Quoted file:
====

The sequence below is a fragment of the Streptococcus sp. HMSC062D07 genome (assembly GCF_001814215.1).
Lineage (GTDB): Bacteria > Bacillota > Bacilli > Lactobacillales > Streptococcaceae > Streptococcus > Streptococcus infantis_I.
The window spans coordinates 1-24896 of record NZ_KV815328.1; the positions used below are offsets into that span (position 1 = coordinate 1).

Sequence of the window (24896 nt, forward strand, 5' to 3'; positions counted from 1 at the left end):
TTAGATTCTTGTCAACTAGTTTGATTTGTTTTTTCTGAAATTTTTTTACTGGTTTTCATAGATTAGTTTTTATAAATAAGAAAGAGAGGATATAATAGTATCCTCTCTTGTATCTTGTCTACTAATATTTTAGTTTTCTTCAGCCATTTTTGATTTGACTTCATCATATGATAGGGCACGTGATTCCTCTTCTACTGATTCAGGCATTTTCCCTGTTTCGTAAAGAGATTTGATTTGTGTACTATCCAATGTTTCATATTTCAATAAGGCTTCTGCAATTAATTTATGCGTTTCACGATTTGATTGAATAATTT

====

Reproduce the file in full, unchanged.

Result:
The sequence below is a fragment of the Streptococcus sp. HMSC062D07 genome (assembly GCF_001814215.1).
Lineage (GTDB): Bacteria > Bacillota > Bacilli > Lactobacillales > Streptococcaceae > Streptococcus > Streptococcus infantis_I.
The window spans coordinates 1-24896 of record NZ_KV815328.1; the positions used below are offsets into that span (position 1 = coordinate 1).

Sequence of the window (24896 nt, forward strand, 5' to 3'; positions counted from 1 at the left end):
TTAGATTCTTGTCAACTAGTTTGATTTGTTTTTTCTGAAATTTTTTTACTGGTTTTCATAGATTAGTTTTTATAAATAAGAAAGAGAGGATATAATAGTATCCTCTCTTGTATCTTGTCTACTAATATTTTAGTTTTCTTCAGCCATTTTTGATTTGACTTCATCATATGATAGGGCACGTGATTCCTCTTCTACTGATTCAGGCATTTTCCCTGTTTCGTAAAGAGATTTGATTTGTGTACTATCCAATGTTTCATATTTCAATAAGGCTTCTGCAATTAATTTATGCGTTTCACGATTTGATTGAATAATTT